Bloody hell, I can’t get Agadoo out of my head, and it's all my own fault.
What’s more, Black Lace are releasing a new version of it, with a video directed by Les Battersby off Corrie. Classy. The BBC announces this portentous news by referring to Agadoo as “the worst song of all time”. This description is based on a Q magazine poll a few years ago, but it is plainly wrong. Agadoo is a naff disco song that succeeded in being exceptionally catchy and ubiquitous. To call it the “worst song of all time” is to ignore all the naff disco songs that tried to be exceptionally catchy and ubiquitous but failed and are, therefore, worse than Agadoo. Why, Black Lace themselves must have produced reams of songs that are worse than Agadoo. Agadoo is their best song.
Even though this comeback has a heavy tang of the Professional Wurzel about it (remember that? That was one of my greatest hits on Appleyard’s blog. Glory days, those. Perhaps Professional Wurzel is my Agadoo), it’s heartening to see the Lace back in the Big Time. Their story is as fascinating and turbulent as that of any of the great rock acts of our times…
...Vocalist Dean Smedley (‘Black’) and guitarist Terry Tickle (‘Lace’) met at school in Wolverhampton in the early 1960s. Sharing a love of skiffle and late-period baroque, they became fast friends and performed their first gig as Black Lace in 1972. The nascent incarnation of the band was at the forefront of the prog rock and heavy metal movements, and quickly garnered a reputation for an uncompromisingly loud guitar sound and lyrics influenced by the modernist poets of the early 20th Century. But despite having a small but loyal fanbase, their first three albums Burnt Norton (1974), Homage to Homage to Sextus Propertius (1975) and In for a Penny, in for Ezra Pound (1978) all flopped.
Disillusioned and on the verge of being dropped by Columbia Records, Smedley persuaded Tickle that the band needed to move in a radical new direction if it was to survive at all.
“It was a watershed moment in our careers,” recalled Smedley in his frank 1996 autobiography Push Pineapples? You Bet Your Ass I Agadoo. “We stayed up all night drinking merlot and had it out; real heart-to-heart, balls-on-the-table stuff. It was tough for Terry who really loved his TS Eliot, but he knew I was right. The modernist poet thing was played out. I told him that the future for British music was the Butlins Nightclub/Office Christmas Party/Wedding Disco route. After a few spliffs, some hugs and a lot of crying, he relented. The very next day we went into the studio and recorded Do The Conga. And the rest, as they say, is history.”
The effect was instantaneous. Hits such as Superman and The Music Man propelled Black Lace to national and then international stardom, but it was the seminal 1984 smash Agadoo that really put the Wolverhampton boys on the world musical map. At last, record moguls on both sides of the Atlantic were forced to sit up and take notice. The public worshipped them, and the critics heaped lavish praise on Smedley’s lyrics.
“Agadoo, with its hard-hitting and thinly-veiled references to the narcotics industry, combines the best elements of Marvin Gaye’s What’s Going On with the Beatles’ Lucy in the Sky with Diamonds,” gushed the NME’s Tony Parsons, in a five star review. “‘Pushing pineapples’ is LA street slang for selling cocaine, while ‘grinding the coffee’ refers to the act of preparing heroin for injection. Of course, the kids bopping their hearts out on the dance floor are blissfully unaware of this, but their parents can exchange a wry glance over their rum cocktails. Talk about multi-layered… Black Lace have pulled off the trick of appealing to every strata of British society, and for that they deserve all the plaudits that are sure to come their way. 10 out of 10.”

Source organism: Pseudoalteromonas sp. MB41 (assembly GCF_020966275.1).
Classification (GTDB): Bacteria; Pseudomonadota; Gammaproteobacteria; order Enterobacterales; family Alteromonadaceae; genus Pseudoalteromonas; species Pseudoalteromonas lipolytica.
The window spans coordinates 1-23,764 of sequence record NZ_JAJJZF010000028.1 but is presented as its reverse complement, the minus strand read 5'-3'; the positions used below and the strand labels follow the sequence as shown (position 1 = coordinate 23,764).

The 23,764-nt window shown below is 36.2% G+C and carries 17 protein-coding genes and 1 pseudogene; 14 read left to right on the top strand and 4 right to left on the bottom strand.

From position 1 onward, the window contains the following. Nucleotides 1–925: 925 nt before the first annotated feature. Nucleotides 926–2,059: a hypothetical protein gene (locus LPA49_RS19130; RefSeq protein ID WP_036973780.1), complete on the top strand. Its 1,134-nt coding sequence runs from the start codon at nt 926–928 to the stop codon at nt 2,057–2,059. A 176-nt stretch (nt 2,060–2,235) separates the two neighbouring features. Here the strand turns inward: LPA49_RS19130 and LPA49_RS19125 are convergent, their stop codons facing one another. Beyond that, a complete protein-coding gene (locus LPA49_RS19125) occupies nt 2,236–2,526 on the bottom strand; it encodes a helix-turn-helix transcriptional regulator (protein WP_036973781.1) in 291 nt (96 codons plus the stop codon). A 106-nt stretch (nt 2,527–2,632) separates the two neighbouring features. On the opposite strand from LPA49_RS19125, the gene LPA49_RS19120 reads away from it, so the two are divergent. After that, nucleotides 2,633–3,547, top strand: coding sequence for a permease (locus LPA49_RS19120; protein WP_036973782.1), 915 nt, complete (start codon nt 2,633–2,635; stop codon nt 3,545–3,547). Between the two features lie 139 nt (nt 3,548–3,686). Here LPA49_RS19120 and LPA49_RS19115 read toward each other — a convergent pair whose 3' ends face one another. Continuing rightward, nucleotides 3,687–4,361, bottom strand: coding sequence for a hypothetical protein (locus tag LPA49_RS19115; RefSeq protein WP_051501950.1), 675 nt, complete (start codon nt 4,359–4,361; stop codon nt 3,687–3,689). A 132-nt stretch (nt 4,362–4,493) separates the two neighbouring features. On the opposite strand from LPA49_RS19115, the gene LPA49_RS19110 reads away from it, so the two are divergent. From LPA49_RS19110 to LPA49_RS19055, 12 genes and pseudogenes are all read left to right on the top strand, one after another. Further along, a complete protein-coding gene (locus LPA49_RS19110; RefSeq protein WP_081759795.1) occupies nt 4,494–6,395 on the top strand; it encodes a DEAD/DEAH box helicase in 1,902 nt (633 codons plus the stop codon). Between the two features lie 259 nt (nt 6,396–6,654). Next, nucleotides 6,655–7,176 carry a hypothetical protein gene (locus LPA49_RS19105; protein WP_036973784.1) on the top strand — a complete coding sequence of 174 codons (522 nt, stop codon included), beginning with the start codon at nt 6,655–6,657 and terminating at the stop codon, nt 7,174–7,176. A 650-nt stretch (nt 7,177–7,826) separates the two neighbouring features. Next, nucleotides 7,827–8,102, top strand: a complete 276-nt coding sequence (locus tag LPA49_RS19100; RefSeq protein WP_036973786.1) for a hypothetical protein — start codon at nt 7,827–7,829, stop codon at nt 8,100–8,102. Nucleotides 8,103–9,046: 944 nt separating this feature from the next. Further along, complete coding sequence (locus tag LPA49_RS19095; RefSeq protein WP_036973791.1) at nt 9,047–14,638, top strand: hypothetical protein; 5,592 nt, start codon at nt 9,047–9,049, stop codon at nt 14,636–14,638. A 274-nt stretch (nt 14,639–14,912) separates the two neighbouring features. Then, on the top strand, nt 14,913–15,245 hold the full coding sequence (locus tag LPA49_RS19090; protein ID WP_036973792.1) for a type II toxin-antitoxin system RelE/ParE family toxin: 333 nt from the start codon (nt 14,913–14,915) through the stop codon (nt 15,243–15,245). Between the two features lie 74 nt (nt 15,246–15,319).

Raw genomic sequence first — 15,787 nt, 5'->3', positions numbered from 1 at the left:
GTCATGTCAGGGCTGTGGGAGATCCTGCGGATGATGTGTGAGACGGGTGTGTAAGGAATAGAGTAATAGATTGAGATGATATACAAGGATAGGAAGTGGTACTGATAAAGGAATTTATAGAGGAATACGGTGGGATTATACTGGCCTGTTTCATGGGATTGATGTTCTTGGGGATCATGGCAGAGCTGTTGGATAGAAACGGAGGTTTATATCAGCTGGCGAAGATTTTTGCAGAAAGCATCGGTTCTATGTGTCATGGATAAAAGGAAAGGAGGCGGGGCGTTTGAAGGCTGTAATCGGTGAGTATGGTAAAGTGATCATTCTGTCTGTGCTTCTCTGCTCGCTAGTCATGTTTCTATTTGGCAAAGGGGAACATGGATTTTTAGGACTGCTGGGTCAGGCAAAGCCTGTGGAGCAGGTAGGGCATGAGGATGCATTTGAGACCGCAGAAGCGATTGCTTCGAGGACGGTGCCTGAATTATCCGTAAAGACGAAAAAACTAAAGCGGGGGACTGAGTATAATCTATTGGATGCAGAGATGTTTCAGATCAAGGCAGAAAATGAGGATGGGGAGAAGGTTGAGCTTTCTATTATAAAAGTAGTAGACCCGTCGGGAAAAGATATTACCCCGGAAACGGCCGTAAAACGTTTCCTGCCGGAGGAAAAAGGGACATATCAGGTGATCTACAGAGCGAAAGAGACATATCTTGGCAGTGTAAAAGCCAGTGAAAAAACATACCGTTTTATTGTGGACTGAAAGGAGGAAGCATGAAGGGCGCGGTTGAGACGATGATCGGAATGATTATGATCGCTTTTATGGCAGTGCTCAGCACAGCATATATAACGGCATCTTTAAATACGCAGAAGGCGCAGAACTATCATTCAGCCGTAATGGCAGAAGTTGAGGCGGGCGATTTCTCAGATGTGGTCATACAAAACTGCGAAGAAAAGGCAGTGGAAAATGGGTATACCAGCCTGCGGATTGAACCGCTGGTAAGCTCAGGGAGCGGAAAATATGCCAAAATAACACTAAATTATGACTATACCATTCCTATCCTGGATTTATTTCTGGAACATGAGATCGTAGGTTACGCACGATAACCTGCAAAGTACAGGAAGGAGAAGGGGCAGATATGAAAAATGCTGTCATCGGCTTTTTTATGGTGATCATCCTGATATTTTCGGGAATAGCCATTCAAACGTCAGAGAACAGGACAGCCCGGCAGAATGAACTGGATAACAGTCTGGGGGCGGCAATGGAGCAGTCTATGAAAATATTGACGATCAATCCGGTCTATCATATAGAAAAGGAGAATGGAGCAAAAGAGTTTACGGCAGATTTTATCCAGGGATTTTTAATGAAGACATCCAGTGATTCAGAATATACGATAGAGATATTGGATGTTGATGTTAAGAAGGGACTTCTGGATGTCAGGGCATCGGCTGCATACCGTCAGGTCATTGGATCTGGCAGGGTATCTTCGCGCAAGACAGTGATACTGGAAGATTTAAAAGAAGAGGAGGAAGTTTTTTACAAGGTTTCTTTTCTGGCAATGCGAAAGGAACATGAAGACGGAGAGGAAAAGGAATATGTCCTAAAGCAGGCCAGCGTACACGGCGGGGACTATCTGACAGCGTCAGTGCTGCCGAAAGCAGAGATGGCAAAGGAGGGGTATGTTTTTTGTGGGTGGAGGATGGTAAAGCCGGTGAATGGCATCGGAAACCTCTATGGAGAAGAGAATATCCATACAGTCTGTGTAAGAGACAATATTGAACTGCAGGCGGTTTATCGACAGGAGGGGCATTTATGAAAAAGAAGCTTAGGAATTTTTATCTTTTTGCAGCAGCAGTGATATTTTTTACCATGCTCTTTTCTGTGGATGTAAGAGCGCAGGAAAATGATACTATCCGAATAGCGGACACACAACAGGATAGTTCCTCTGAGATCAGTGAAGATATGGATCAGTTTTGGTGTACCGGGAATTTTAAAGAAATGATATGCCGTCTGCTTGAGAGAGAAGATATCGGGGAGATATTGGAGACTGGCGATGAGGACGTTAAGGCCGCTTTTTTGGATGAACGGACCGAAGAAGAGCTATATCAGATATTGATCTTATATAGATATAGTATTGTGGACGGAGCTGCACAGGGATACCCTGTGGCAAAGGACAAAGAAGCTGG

Black Lace’s zenith came on 15 August 1986, when a triumphant performance at Wembley Stadium climaxed with an epic, 45-minute encore of Agadoo, with the chorus repeated no less than 112 times. The standing ovation that followed was over twice that length.
But this golden period was not to last. Smedley was taking full advantage of the easy access to alcohol, drugs and groupies, and while he was preoccupied with living the rock star lifestyle, Tickle – widely acknowledged as the musical genius in the band, but possessing little commercial instinct – took the Black Lace sound down increasingly avant garde paths. The 1987 album Black Lace In Your Face! spawned several top 5 hits, but the long, gloomy spoken-word passages on the second half of the record baffled fans.
Sales plummeted, and the nadir came with Tickle’s triple-album tribute to Muggsy Spanier, The Cornet Players’ Cornet Player (1989), which failed to sell a single copy. The record was even boycotted by the Muggsy Spanier Appreciation Society, who objected to the explicit lyrics and the cover art’s frank sexual imagery.
For almost two decades the Lace lads have been away from the limelight. Smedley spent the 1990s in and out of rehab, while Tickle has reinvented himself as a producer and talent-spotter. Jack White of The White Stripes was amongst the first of the hip new acts to acknowledge their musical debt to Black Lace, and Tickle has produced critically-acclaimed albums for bands including Kings Of Leon, the Arctic Monkeys and Busted.
But those who know Tickle and Smedley know that where they really belong is on the stage, wagging their peroxide mullets and having a blast. The 2009 re-release of Agadoo (complete with Mambo remix and video directed by the acclaimed film-maker Les Battersby) and subsequent reunuion tour will be emotional, and sure to gain them millions of new fans across the globe.
But for the true Lace-heads, Dean and Terry never really went away. Because from the bars of Marbella to the school discos of the West Midlands, whenever that hula melody starts to play, then around calypso sarong, we’ll all, always, be singing this song...